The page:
Too many believers have relegated prayer to what happens on a Sunday morning to kick off a church service, or what happens in Sunday School or on Wednesday Night when people add to the ‘who’s sick’ list. Prayer is more than just a program, a spiritual discipline, or a weekly prayer meeting. All of these things are included in prayer, but it is really a lifestyle of connecting and communing with God.
Christians seem to know that they should pray and want to pray, but they don’t know how to pray. Many times as leaders, we do not give people an outlet to pray to the Lord. They are not allowed, in most of our churches, to pour their hearts out to God in worship services–there is no time. Part of the problem is that spiritual leaders are not pouring themselves out to God in prayer.
One survey said the average pastor prays only seven minutes a day! Another said that 80% of pastors surveyed spend less than 15 minutes a day in prayer. The most generous survey said that pastors pray all of 37 minutes a day. This is a sad statistic–those who are supposed to be the closest to the Lord, and leading others to a deeper relationship with him, are not spending a sufficient amount of time with the Lord themselves. At best (37 minutes a day) pastors are spending about 9 ½ days a year in prayer.
Since leaders are not spending time with God through prayer, how can they expect their people to spend time in prayer with God? We preach about how God wants to move in and among our churches and are then disappointed when our efforts fail. Lowell Snow writes, “The land is ripe for spiritual harvest, yet the church seems to be powerless to reap it because the people in the pews are not experiencing an authentic encounter with God. […] The major roadblock isn’t the lack of desire or effort, but the absence of effective prayer…”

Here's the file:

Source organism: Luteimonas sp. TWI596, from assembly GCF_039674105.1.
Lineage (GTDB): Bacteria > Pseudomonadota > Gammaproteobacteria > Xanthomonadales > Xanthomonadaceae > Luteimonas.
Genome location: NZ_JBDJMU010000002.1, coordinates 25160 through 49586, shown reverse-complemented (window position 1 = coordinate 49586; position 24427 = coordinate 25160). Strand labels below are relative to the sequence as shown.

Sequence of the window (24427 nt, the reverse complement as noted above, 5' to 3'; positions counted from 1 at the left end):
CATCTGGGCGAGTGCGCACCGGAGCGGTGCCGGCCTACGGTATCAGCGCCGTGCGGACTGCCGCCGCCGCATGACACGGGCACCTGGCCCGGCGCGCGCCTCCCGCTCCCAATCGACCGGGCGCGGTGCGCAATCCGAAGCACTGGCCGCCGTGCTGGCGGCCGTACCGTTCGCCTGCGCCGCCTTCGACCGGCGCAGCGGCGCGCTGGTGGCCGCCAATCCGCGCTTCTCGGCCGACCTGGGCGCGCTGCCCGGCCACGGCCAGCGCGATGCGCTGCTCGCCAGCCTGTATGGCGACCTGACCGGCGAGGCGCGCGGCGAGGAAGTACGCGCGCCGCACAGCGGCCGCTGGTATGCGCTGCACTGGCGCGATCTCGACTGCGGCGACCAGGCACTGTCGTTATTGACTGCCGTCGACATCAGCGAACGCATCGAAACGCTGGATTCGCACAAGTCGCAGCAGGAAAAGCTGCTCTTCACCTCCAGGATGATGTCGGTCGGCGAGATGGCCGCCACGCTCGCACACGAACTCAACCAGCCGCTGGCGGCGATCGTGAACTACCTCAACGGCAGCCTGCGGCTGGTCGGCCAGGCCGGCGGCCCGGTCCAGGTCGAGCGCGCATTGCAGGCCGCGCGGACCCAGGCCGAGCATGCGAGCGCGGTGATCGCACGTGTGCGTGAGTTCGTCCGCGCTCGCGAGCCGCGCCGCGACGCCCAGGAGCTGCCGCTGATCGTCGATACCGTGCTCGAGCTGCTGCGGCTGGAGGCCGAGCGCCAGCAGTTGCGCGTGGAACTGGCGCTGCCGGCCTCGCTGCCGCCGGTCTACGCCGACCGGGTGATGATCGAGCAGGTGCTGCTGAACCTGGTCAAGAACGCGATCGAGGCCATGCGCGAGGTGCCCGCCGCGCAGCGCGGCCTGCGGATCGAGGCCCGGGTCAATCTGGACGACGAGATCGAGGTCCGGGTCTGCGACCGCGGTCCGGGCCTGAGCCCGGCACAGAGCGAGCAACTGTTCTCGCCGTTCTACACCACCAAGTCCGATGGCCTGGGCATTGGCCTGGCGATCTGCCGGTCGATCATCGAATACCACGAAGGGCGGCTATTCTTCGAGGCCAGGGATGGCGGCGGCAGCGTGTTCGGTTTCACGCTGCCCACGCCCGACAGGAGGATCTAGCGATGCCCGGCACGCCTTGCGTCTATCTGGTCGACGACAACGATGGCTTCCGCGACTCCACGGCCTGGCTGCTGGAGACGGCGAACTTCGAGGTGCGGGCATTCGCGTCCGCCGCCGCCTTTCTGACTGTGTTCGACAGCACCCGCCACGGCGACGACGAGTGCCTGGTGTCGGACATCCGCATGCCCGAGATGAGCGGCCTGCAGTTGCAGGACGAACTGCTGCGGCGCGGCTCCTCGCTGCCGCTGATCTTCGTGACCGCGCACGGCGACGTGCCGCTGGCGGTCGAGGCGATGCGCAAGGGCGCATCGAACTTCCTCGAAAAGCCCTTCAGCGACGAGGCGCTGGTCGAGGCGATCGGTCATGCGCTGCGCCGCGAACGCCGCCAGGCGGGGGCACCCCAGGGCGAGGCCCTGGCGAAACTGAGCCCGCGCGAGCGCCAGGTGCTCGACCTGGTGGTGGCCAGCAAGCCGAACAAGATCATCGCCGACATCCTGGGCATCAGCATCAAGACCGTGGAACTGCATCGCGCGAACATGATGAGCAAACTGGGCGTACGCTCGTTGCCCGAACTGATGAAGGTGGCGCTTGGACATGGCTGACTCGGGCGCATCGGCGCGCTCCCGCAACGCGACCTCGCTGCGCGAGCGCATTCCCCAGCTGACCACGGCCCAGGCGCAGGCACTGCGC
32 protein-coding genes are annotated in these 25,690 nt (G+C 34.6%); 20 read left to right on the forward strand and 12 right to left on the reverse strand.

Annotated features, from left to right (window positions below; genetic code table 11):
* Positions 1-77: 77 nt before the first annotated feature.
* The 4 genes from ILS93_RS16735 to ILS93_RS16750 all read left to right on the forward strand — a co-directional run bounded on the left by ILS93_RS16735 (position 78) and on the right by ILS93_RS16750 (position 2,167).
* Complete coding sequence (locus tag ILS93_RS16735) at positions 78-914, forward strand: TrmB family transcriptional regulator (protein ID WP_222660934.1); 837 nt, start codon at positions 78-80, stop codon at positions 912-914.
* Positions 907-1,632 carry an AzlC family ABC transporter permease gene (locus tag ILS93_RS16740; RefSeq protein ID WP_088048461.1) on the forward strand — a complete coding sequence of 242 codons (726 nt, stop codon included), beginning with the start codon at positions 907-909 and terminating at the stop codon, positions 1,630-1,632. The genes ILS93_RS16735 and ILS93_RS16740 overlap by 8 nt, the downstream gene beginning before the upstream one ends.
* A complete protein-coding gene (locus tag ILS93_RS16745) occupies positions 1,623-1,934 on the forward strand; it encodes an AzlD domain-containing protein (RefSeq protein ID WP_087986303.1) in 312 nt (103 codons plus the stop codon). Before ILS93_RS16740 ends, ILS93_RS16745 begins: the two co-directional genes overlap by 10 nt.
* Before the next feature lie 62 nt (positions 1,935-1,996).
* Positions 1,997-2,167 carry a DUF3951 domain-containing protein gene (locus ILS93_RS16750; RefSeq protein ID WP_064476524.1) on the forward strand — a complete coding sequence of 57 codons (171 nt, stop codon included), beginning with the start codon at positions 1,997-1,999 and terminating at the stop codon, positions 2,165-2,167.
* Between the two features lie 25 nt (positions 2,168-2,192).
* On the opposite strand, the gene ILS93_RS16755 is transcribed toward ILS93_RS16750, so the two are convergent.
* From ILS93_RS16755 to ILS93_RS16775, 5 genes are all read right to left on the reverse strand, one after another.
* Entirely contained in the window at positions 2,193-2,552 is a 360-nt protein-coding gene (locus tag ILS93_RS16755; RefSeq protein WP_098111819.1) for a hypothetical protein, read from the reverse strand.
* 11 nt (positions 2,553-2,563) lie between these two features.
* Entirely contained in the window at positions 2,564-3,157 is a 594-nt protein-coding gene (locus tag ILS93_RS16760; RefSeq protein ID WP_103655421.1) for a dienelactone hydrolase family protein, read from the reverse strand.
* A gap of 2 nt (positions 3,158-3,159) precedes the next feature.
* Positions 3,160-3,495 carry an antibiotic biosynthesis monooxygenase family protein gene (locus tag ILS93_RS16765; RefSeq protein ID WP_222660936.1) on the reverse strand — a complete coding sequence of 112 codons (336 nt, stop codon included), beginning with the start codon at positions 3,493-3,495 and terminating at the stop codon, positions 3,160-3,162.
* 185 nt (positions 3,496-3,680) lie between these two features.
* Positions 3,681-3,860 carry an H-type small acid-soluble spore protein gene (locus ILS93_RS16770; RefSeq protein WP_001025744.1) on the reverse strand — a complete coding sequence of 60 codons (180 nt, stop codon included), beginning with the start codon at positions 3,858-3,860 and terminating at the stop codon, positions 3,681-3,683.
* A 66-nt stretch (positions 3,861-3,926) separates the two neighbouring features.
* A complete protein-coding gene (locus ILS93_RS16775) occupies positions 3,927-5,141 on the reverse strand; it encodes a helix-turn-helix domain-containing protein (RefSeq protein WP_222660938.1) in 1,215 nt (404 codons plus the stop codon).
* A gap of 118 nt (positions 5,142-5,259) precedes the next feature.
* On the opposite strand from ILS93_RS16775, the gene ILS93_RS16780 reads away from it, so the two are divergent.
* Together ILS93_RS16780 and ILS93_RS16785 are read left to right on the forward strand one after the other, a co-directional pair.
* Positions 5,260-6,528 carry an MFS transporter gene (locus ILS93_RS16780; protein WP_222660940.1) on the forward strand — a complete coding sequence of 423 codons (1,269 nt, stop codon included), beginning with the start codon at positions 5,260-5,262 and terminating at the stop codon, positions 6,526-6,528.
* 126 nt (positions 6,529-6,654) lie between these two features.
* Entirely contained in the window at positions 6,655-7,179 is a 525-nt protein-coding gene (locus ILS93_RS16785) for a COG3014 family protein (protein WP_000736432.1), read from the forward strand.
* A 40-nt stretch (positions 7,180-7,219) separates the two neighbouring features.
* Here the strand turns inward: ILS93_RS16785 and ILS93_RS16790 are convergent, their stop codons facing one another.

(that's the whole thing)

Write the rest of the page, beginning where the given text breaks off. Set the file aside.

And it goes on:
The indictment of today’s church is that it has an “absence of effective prayer.” This absence of prayer has caused impotence in the church today. People want to see God work in mighty ways. They want to see God work in them in mighty ways. They want to experience the God of the Bible, who answerers the prayers of His people. However, they are not experiencing this, as such, they are left wanting.
Henderson gives the 4/4 prayer pattern, which can be helpful in leading us in prayer. In this approach he follows the conducting pattern of a conductor: Upward, Downward, Inward, Outward, Upward. These are described as follows: 
- Upward. This is a focus on Reverence and Adoration.
- Downward. This is a focus on our Response. Yielding our self to the Lord. It will contain elements of confession, allegiance to God, and recommitment to God’s Purpose.
- Inward. This is a focus on Requests. These requests are taken before the service starts. This is a time of trust in the provision of God, prayer for the lost, and forgiveness and purity. Using a journal during this time can help.
- Outward. This is a focus on Readiness. Praying to prepare for spiritual tests that are upcoming. This is also a good time to read and memorize scripture.
- Upward. Reverence. Ending where you began, focusing on the greatness of God.
There are many ways, patterns, and methods to get us on on our knees in prayer. However, knowing a lot of techniques is useless unless we simply pray.
Take some time to pray right now using Henderson’s method above.
 Dave Earley, “Creating a Passion for Prayer,” (lecture, Midwestern Baptist Theological Seminary, Kansas City, MO).
Lowell Snow, Prayer Guide: A Manual for Leading Prayer, Stonehouse Creations: Prairie Grove, AR. 2006. p.141.
 Daniel Henderson, Fresh Encounters. NavPress: Colorado Springs, Colorado, 2008. ch.13.